The Church is holy because she is none other than God himself who sanctifies men in Christ and through his Spirit. Without fail, it is radiant in its sacraments, with which it proposes evangelical counsels, and in its gifts and charisms, with which it promotes a multitude of martyrs, martyrs, martyrs, martyrs and confessors (Pius XII, Mystici Corporis). It is the sanctity of the Church that we can call "objective": that which characterizes it as a "body", not as a simple gesture of faithful (Congar, Santa Chiesa). We add that it nourishes its faithful; in faith, which it always preserves uncontaminated; the Church is holy also because it continually strives to attain sanctity.
La Chiesa dei puri
Ma un altro problema concorre su questa questione, indicata quasi ironicamente nell'Introduzione al cristianesimo: quella del "sogno umano di un mondo guarito e non contaminato dal male, (che) presenta la Chiesa come qualcosa che non si mescola al peccato". This "dream", that of the "Church of the pure ones", is born and reigns continuously in history in various forms: montanisti, novaziani, donatisti (primo millennio), catari, albigesi, hussiti, giansenisti (secondo millennio) e altri ancora hanno in comune di concepire la Chiesa come un'istituzione formata esclusivamente da "cristiani incontaminati", "eletti e puri", i "perfetti" che non cadono mai, i "predestinati". Thus, when in fact one perceives in the Church the existence of sin, it follows that this, the Catholic Church, is not the true Church, the "holy Church" of the Symbol of Faith.
At the base of this is the mistake of thinking of today's Church applying the categories of Sunday, of the eschatological Church, identifying in the western history the holy Church with the Church of the saints.
It is clear that, while we are still in the harvest, the grain grows as the zizzania grows, and it was Jesus himself who, in the famous parable, showed how the zizzania should be eliminated only at the end of time. For this reason Saint Ambrose spoke of the Church using also, and prevalently (also in the above-mentioned work), the expression immaculata ex maculatisletterally, "that without macchia, formed by the macchiati". Only later on, in the evening, it will be immaculata ex immaculatis!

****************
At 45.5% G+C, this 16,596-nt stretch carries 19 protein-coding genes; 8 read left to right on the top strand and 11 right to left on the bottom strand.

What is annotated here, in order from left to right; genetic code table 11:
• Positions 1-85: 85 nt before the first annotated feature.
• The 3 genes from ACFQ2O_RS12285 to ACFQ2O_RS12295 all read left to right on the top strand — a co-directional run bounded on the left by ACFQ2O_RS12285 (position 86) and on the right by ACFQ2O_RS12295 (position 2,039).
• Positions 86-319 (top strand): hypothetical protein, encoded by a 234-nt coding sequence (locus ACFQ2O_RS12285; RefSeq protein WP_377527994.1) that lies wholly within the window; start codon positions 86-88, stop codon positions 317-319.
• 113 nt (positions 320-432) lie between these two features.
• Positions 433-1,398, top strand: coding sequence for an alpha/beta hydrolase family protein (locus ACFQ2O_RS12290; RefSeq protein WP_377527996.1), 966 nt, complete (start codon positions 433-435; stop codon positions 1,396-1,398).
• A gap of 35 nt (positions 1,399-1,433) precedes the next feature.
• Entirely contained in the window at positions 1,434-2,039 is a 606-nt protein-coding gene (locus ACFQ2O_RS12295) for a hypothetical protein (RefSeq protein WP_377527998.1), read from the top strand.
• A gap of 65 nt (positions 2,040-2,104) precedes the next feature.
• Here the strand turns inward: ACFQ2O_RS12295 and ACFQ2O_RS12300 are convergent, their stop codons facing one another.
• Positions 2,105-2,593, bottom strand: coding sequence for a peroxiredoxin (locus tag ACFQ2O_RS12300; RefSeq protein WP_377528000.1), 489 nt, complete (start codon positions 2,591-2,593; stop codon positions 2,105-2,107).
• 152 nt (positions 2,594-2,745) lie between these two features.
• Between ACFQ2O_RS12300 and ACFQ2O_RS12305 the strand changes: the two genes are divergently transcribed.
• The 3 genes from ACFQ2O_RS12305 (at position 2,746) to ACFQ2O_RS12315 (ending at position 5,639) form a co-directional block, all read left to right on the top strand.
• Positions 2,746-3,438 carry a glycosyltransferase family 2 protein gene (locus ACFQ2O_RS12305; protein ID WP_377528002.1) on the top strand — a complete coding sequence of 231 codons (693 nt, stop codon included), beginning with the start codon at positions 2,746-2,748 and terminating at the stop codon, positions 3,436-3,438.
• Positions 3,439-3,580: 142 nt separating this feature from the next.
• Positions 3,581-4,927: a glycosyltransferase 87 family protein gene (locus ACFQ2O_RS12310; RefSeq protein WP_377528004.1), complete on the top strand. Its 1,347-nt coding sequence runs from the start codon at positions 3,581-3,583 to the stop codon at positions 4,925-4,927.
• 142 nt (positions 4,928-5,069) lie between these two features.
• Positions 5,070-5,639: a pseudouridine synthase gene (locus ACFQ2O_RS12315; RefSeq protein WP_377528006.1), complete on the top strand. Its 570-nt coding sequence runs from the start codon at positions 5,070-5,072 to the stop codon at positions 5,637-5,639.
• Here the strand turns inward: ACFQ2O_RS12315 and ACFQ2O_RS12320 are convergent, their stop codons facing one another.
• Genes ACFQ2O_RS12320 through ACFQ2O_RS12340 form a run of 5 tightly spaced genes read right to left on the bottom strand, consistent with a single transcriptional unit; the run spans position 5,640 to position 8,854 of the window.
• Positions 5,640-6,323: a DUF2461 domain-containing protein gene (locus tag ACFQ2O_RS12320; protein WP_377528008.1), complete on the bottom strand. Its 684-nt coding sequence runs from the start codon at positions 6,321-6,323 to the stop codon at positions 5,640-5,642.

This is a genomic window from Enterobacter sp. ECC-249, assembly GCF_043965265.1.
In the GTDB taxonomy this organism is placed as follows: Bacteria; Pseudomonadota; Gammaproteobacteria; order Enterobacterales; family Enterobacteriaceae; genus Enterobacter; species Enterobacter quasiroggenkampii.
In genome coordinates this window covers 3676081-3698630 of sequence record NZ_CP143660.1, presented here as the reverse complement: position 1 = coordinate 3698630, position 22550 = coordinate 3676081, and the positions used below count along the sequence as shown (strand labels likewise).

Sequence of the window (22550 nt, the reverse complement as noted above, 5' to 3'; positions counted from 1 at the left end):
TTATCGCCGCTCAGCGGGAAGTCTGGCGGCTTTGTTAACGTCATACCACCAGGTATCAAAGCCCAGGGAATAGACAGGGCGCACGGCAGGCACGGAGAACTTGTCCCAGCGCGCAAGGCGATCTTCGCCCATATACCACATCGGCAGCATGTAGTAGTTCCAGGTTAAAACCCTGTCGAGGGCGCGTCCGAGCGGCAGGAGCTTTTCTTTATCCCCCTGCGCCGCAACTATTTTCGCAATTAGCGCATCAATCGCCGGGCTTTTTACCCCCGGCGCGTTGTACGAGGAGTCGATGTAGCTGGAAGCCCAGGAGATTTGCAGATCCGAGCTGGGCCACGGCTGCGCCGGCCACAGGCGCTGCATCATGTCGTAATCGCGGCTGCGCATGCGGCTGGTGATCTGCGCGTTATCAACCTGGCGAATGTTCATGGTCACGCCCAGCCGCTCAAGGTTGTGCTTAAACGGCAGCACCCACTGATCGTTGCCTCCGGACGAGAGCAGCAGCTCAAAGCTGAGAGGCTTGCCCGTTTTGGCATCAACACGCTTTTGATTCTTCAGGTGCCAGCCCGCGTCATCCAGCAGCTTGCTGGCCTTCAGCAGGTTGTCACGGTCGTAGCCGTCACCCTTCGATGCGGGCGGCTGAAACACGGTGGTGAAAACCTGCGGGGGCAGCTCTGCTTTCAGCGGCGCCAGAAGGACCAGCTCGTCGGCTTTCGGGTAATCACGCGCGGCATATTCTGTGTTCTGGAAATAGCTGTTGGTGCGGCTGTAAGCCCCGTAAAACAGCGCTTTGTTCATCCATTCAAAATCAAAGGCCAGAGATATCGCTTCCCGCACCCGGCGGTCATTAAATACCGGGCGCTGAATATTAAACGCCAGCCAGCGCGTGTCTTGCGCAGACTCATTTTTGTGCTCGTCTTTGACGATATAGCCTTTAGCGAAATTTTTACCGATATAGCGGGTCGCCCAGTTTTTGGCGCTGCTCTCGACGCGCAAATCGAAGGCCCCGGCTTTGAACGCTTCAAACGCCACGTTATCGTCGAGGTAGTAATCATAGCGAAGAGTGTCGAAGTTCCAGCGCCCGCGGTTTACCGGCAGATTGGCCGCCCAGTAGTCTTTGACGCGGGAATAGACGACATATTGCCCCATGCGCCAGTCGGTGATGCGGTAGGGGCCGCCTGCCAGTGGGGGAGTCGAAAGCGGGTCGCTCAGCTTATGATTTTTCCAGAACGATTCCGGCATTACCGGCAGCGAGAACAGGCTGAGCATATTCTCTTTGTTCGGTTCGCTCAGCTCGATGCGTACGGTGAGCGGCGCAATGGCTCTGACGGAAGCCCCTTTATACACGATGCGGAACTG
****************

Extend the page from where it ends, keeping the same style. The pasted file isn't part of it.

The contemporary magisterium has taken this idea back to Vatican II, saying that "the Church includes sinners in her bosom". These belong to the Church and it is thanks to this belonging that they can be purified from their sins. De Lubac, always in the same work, says clearly that the Church is still and will remain until the end a disorganized community: there is the grain still stuck in the mule, an ark containing pure and unclean animals, a ship full of cattivi passeggeri, and all that seems always on the point of bringing it to the shipwreck.
At the same time, it is important to realize that the sinner does not belong to the Church for his sin, but for the holy reality that he still preserves in his soul, mainly the sacramental character of the sacrament of baptism. This is the meaning of the expression "communion of saints", which the Symbol of the Apostles applies to the Church: not because it is composed only of saints, but because it is the reality of holiness, ontological or moral, that makes it such. It is communion in the holiness of persons and in holy things.
Having clarified these essential points, it is now opportune to add an important clarification. We have said, and we confirm, that the Church is holy without the sanctity of its members. But this does not prevent us from affirming the existence of a link between sanctity and the diffusion of sanctity, both on a personal and institutional level. The means of sanctification of the Church are per se infallible, and they make a holy reality, regardless of the moral quality of the instruments. But the subjective reception of grace in the souls of those who are the object of the mission of the Church depends also on the sanctity of the ministers, whether ordained or not, as well as on the good reputation of the institutional aspect of the Church.
An example can help you to understand. The Eucharist is always a sacramental presence of the Paschal Mystery and, as such, has an unsurpassable capacity for redemptive power. However, a Eucharistic celebration presided by a priest who is publicly indigent will produce fruits of sanctity only in those faithful who, deeply formed in their faith, know that the effects of communion are independent of the moral situation of the celebrant minister. But for many others this celebration will not bring them closer to God, because they do not see consistency between the life of the celebrant and the celebrated Mass. There will also be others who will escape for the peace. As the Decree states Presbyterorum ordinis of the Second Vatican Council (no. 12), "sebbene la grazia di Dio possa compiere l'opera della salvezza, anche per mezzo di ministri indegni, tuttavia Dio preferisce, per diritto ordinario, manifestare le sue sue meraviglie mediante coloro che, resi più docili all'impulso e alla guida dello Spirito Santo, mediante la loro intima unione con Cristo e la loro santità di vita, possono dire con l'apostolo: "Io non vivo più, è Cristo che vive in me"." (Gal 2:20).